Favicons and You

First of all, I want to tell you something very important:

No matter what you’ve read about free or open source tools to create favicons, it’s all wrong. Forget it. Ignore it. Listen to me.

Good, got that?

A little background: I wasted a good two or three hours this Saturday hunting down decent tools to convert transparent PNGs to favicons. Nothing would work. I tried png2ico (which I used back in 2002), icoutils, and xpm2wico (XPMs don’t support 8 bit alpha–just so you know), and the results were less than spectacular. icoutils tried to work, but I was left with one tiny image that contained tinier copies of itself vertically aligned, mangled, and contorted. It looked terrible, and I have no idea why I couldn’t get it to export even a single 16×16 icon that didn’t look like a Russian matryoshka doll.

I found the answer. The answer is to use IcoFX. It’s Windows only, but it works great under an XP virtual machine. Best of all it supports 8 bit transparency, and the output looks fantastic. I highly recommend this little app, and I suggested sending the author a donation if you use it.

I’m really disappointed about two things: 1) That IcoFX doesn’t show up under any search related to favicons (instead you get crummy online converters that don’t work) and 2) that you have to specifically search for icon editors. Seriously, people! Stop linking to horrible, awful, worthless online converters and start linking to IcoFX instead! Those online converters are absolute rubbish, and all of the F/OSS apps that generate ICOs don’t work well if you’re dealing with 8 bit transparency. IcoFX is the only app that works and works well. I can’t stress this enough, and because I wasted so much time chasing dead ends looking for favicon utilities, I hope I can save you some time. Don’t bother with anything but this tool. It’s free, it’s fast, and it just works.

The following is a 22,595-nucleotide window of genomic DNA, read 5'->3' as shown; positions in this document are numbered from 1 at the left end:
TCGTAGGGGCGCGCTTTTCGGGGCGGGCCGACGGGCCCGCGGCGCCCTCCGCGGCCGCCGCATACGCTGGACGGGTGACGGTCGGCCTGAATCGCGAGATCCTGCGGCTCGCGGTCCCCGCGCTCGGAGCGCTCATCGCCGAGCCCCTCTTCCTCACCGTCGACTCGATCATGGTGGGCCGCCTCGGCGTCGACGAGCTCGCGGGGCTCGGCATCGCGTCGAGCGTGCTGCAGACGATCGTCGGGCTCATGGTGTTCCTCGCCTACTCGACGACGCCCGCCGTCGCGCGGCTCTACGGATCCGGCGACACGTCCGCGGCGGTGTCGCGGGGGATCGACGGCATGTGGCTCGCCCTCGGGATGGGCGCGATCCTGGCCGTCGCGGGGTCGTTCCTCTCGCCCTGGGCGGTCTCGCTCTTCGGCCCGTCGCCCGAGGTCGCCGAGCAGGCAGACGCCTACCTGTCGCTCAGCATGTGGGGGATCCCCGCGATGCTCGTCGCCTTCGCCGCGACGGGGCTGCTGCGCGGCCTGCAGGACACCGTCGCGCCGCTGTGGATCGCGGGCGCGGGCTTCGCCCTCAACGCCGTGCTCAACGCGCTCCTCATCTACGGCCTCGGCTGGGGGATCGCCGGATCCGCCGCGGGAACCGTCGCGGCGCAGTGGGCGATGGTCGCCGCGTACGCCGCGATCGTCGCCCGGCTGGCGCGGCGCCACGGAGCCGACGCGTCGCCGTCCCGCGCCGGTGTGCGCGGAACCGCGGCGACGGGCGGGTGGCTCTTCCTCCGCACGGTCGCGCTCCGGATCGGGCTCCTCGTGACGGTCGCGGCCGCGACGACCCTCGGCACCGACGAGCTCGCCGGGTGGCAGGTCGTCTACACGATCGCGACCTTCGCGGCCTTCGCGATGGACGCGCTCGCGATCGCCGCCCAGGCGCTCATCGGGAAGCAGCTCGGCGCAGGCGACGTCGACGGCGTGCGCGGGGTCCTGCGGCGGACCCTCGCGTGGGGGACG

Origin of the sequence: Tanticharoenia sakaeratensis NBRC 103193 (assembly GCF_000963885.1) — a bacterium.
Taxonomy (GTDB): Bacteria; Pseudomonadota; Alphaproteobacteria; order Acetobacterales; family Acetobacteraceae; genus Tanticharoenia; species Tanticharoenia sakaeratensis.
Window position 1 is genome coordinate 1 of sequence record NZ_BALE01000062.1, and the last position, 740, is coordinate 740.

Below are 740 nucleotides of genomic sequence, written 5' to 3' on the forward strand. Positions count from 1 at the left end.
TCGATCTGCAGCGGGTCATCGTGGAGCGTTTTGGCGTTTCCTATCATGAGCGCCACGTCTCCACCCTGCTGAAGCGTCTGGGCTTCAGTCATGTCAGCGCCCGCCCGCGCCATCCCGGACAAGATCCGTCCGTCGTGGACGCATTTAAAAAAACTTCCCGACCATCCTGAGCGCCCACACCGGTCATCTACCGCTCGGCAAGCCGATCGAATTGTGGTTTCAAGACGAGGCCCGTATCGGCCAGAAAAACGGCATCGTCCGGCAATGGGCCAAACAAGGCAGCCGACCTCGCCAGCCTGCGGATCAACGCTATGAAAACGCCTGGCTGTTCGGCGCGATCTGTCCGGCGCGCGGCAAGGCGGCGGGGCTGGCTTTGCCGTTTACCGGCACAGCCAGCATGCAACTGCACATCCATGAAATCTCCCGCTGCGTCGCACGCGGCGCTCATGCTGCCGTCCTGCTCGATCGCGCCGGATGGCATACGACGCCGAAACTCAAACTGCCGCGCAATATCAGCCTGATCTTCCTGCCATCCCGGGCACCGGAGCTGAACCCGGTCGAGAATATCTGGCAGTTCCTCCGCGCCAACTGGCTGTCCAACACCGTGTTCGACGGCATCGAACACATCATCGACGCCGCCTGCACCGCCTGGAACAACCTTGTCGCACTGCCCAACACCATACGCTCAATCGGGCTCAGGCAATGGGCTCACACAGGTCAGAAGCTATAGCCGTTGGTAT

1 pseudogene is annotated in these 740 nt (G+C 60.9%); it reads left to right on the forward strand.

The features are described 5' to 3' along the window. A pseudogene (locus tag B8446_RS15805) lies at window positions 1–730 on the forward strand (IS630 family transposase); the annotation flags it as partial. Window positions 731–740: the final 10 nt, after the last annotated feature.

Spread the word about this little app, not nonsense about tools that are almost 10 years old. Oh, and those online converters? Forget it.

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Soft Box GiMP Tutorial: How to Build a “Soft” Box in GiMP

No doubt you’ve seen many blogs and other sites that use rounded boxes with soft gradients and drop shadows. Creating one doesn’t have to be difficult, and you don’t even need to use the gradient tool to achieve an effect that looks very similar to this:

Soft Box Example

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Scratched/Worn Text Tutorial in the GIMP

In this tutorial, I’ll show you how to turn this:


Into this:


You’ll see (and hopefully try) the same technique I used on the background stencil images for my blog. Admittedly, this tutorial doesn’t create something exactly like the images I have, because I’ve aimed to show you how you can create text that appears water-stained or scratched and worn. The techniques are almost identical; however, you’ll want to avoid applying the scratched effect if you’re aiming for a water-stained appearance.

Difficulty: Intermediate

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